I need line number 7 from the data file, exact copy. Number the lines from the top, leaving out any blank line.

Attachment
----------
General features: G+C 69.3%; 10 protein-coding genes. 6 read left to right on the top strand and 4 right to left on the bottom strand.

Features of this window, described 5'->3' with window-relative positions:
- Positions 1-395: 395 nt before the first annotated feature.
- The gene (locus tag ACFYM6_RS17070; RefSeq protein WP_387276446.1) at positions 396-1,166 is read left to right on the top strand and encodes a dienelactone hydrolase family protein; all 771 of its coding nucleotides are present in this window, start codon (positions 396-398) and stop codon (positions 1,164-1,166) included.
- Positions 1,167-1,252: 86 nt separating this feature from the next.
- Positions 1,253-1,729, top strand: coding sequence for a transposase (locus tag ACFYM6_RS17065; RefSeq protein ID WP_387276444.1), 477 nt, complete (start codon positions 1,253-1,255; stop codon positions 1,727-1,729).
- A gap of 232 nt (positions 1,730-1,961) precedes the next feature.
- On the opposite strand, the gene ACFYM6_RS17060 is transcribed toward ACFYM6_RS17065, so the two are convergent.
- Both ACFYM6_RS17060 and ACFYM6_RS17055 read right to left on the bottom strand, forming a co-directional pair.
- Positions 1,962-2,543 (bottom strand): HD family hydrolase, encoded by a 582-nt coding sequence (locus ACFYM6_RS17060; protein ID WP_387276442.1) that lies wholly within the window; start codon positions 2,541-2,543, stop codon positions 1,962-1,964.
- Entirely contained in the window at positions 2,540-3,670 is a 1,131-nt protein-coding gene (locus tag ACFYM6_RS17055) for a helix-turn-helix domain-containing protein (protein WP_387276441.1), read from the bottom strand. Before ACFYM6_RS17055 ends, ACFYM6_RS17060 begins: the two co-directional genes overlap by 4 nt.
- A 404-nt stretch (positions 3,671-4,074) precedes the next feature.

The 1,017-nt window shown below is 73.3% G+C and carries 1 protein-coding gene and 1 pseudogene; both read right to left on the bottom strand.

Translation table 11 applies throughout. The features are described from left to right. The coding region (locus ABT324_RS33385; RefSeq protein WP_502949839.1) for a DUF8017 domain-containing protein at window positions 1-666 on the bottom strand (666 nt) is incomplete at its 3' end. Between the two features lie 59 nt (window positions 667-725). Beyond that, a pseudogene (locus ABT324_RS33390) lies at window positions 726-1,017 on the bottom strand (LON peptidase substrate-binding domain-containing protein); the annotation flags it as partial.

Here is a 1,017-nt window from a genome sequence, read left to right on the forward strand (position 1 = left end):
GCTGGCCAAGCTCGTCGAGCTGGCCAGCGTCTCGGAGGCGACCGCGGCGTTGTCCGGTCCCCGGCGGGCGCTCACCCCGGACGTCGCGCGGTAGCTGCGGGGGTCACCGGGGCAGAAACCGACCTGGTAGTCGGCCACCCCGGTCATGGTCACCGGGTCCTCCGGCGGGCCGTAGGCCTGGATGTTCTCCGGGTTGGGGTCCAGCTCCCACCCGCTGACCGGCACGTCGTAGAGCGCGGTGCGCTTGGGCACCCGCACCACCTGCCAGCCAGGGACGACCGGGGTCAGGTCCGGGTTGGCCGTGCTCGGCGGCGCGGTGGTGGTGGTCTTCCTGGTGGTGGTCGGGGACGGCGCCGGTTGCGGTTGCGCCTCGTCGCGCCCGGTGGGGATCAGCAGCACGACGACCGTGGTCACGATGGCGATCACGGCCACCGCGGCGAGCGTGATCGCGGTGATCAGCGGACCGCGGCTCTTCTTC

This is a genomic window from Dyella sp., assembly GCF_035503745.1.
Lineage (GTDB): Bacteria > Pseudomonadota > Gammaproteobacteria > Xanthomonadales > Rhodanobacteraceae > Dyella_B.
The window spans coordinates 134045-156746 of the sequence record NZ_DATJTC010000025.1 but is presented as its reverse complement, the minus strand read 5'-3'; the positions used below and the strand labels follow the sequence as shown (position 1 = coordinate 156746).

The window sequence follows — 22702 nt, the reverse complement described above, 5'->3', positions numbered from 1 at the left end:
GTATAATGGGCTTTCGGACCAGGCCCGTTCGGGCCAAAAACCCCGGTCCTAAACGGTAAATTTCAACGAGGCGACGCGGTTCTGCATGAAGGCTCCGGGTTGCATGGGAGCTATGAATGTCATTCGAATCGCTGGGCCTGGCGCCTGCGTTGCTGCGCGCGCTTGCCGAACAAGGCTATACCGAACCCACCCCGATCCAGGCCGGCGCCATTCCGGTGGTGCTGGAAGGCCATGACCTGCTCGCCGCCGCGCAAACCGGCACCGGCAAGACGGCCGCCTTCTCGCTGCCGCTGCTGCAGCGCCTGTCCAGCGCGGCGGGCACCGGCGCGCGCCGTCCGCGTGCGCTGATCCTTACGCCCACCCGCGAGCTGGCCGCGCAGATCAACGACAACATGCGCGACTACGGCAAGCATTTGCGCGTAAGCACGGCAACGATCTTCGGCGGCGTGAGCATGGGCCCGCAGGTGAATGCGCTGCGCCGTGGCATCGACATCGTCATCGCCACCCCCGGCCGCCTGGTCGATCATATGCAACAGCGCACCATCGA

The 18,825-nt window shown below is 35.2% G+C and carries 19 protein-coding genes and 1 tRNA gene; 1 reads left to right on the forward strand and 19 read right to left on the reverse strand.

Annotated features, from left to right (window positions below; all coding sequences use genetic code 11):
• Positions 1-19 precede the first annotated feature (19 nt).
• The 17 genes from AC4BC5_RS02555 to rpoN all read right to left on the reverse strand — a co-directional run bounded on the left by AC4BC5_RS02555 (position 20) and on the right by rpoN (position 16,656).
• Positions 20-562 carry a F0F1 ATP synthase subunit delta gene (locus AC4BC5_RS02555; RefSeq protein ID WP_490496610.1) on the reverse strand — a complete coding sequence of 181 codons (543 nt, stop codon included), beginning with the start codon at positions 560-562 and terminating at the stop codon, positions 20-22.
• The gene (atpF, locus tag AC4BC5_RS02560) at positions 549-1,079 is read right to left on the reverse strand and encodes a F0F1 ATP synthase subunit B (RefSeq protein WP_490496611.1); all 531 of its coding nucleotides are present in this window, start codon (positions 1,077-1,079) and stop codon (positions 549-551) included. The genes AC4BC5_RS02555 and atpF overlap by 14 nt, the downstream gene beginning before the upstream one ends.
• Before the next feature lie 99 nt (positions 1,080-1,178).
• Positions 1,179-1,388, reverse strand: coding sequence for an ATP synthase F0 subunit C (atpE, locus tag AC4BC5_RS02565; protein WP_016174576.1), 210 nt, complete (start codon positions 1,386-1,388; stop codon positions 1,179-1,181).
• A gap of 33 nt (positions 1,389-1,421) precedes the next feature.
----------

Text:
- A gap of 232 nt (positions 1,730-1,961) precedes the next feature.